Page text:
Retailers have a new ally in the long-running struggle to get healthier food options to consumers in underserved areas.
A pilot program announced this week by health insurer Blue Cross Blue Shield and its licensee Health Care Service Corp., bypasses the debate about grocery store locations and aims to deliver healthy, prepared meals to consumers in Dallas and Chicago for as little as $5 a meal.
Backers of the foodQ program hope to improve health outcomes and reduce “avoidable” emergency room visits and hospital admissions by improving consumer diets.
The program was developed by the BCBS Institute, a subsidiary of Blue Cross. It is being launched through the Affordability Cures program of Health Care Service Corp., one of the largest health insurers in the U.S. Affordability Cures works to “develop long-term solutions that address the root causes of an expensive health care system.”
The team selected 15 ZIP codes in Dallas, including parts of southern Dallas along with Vickery Meadow, Knox-Henderson and East Dallas. The six-month test also includes 25 ZIP codes on Chicago’s south and west sides.
“We know a ZIP code is just as important as a genetic code in determining a person’s health – impacting medical needs and access to care,” Trent Haywood, a physician and president of the BCBS Institute, said in a statement.
“With the alarming rates of obesity and diabetes in our country, we need a different approach to supporting healthy living, and this pilot program can help remove the barriers that keep people from accessing healthy, affordable and nutritious foods,” Haywood said.
Throughout the pilot, consumers will be asked to complete a survey to help verify that in eligible communities there is demand for access to healthy nutrition options if they are offered at an affordable price. FoodQ operators will use the data to determine if the program is sustainable and scalable.
The USDA defines food deserts as areas where residents do not have easy access to fresh, healthy, and affordable foods. Food consumed in food deserts often is high in cholesterol, sugar and fat — food attributes linked to obesity and diabetes as well as hypertension.
A 2016 estimate in the Nonprofit Quarterly estimated there were 2.3 million people in the United States living in food deserts at that time.
Matthew “Trog” Trogdon, vice president of South Dallas’ urban Bonton Farms program, is not surprised to see the health insurance industry launching a program that focuses more on cause than treatment.
“I think the health care community understands the data as well if not better than anybody else,” he said. “A health care provider would know the rates for stroke and cancer and heart disease and diabetes and dialysis, right? I think that makes perfect sense it would be health care that saw the need.”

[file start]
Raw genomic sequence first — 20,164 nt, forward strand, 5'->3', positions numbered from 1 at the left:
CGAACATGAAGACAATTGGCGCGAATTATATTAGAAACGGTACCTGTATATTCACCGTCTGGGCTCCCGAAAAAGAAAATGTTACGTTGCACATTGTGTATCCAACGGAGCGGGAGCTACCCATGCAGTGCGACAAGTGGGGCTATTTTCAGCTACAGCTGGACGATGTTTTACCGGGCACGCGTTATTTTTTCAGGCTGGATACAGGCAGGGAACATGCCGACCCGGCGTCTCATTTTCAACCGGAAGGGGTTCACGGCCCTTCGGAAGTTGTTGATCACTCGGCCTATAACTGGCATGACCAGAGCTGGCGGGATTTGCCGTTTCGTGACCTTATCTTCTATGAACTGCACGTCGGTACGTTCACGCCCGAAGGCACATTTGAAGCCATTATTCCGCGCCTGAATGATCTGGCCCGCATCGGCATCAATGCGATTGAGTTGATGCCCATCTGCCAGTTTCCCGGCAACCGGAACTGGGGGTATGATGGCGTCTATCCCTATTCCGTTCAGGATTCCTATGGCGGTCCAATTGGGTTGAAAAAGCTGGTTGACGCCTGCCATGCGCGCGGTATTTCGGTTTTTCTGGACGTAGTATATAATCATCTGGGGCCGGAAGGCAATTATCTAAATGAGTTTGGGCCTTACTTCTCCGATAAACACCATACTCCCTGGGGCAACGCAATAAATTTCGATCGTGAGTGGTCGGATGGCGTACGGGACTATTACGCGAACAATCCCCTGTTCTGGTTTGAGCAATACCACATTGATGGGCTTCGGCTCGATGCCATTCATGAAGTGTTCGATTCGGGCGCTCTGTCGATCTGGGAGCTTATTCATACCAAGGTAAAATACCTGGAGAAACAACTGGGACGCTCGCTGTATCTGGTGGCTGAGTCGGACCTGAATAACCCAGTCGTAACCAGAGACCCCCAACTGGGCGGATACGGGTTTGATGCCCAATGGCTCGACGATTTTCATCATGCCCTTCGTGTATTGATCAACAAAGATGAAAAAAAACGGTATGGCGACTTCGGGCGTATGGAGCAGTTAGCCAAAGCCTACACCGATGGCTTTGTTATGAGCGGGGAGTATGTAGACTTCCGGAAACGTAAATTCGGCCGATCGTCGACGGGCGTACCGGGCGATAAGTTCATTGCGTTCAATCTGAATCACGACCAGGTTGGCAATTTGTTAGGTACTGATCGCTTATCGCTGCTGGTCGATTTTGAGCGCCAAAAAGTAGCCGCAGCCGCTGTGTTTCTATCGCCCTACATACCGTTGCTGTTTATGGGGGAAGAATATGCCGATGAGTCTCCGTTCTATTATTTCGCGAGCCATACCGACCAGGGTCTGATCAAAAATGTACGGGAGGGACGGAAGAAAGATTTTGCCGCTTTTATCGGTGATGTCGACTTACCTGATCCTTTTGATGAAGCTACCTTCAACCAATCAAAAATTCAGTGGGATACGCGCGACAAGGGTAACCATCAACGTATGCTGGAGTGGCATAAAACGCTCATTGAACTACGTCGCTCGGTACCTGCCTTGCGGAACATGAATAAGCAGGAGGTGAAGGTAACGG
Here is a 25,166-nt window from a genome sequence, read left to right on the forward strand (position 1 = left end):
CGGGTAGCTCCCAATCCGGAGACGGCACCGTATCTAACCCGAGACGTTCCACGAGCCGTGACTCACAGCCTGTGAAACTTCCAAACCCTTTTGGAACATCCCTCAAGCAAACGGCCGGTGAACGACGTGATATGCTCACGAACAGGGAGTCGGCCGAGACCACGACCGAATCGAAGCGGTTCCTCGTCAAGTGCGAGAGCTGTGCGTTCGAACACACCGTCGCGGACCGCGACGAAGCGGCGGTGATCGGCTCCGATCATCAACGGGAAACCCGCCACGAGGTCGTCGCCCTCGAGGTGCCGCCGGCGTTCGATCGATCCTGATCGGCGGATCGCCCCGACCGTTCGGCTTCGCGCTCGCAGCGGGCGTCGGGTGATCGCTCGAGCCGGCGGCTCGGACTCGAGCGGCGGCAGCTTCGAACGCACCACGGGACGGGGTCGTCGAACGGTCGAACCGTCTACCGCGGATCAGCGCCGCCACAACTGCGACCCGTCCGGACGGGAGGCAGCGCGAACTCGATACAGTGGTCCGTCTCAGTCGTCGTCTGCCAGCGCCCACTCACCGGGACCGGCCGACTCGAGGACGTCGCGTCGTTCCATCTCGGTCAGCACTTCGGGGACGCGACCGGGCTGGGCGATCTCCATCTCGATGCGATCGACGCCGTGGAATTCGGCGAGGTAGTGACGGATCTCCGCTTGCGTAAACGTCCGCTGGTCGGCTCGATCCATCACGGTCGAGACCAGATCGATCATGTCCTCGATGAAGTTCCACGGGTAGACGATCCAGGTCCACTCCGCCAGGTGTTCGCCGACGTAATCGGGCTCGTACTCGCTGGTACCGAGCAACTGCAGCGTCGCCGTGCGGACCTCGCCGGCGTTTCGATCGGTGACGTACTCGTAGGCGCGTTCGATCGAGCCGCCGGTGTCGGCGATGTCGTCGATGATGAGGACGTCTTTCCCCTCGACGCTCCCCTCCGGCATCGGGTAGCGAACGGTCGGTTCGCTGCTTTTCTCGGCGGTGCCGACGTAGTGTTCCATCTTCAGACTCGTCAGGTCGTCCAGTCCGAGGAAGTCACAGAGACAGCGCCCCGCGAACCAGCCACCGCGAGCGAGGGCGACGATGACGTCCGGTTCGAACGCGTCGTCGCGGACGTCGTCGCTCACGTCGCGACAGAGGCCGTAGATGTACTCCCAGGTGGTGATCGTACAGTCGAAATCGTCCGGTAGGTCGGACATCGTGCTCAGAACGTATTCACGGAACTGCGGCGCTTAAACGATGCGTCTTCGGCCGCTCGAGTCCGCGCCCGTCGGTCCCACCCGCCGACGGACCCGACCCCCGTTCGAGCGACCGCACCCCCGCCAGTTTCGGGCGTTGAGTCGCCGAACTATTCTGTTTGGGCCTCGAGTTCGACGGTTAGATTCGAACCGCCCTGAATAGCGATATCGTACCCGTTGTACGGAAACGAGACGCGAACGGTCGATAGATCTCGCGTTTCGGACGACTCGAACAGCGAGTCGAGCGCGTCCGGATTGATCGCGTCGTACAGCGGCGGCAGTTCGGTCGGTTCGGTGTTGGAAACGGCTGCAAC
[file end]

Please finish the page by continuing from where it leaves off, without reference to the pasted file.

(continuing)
For more than a decade, much of the discussion about food deserts has focused on providing incentives to grocers, who operate on notoriously thin margins, to set up shop in underserved areas.
The industry, through the Food Marketing Institute, cites factors including high investment and operating costs and “inadequate demographic base” as barriers to more construction in food deserts.
“The typical supermarket takes between five and seven years before its initial investment costs of [up to] $25 million are recovered,” the Institute said in a 2011 report called Access to Healthier Foods.
Local zoning regulations along with high real estate and development costs are often barriers to entry, said Heather Garlich, vice president of media for the Food Marketing Institute.
“There’s no single answer, but working closely with local government leaders and other stakeholders, it is possible to develop local solutions that address the local obstacles,” she said.
By focusing on the food, rather than bricks and mortar, backers of foodQ can launch quickly and at a fraction of the cost of building a 40,000-square-foot facility that needs a fair amount of foot traffic to survive.
Beginning in April, the food and its delivery in Dallas will be provided by by Front Porch Pantry, a meal-preparation service launched in March 2016 by Michaelann Dykes, who also serves as managing partner. Dykes referred calls on her participation in the program to Blue Cross.
The project already is operating in Chicago through Kitchfix, which prepares meals that adhere to Paleo, gluten-free, dairy-free, anti-inflammatory and organic diets. Any consumer living in the program ZIP codes can participate, regardless of health insurance status or insurance carrier.
All meals follow a nutritional framework based on the USDA’s nutritional guidelines and Healthy Eating Index.
Consumers in Chicago and Dallas will be able to pay $10 for individual meals plus a $6 per order delivery fee or subscribe to the foodQ program for $10 per month, which includes free delivery and a buy-one-get-one option for every meal purchased. That means two meals would cost $10 or $5 each.
Chicago has the largest population of individuals living in food deserts in HCSC’s service area. And Dallas has an estimated 40 food deserts, according to Trogdon.
Bettie Montgomery is with the Oak Cliff Veggie Project in southern Dallas, which works to get fresh fruits and vegetables, for free, into the hands of area residents.
She sees food delivery as part of a broader effort, that could also include a retail outlet.
“There should be several different levels that we look at to make affordable food, nutritious food available to the population,” she said, days before a scheduled food giveaway. “People are getting fatter, people are undernourished, and those are the issues that need to be tackled.”
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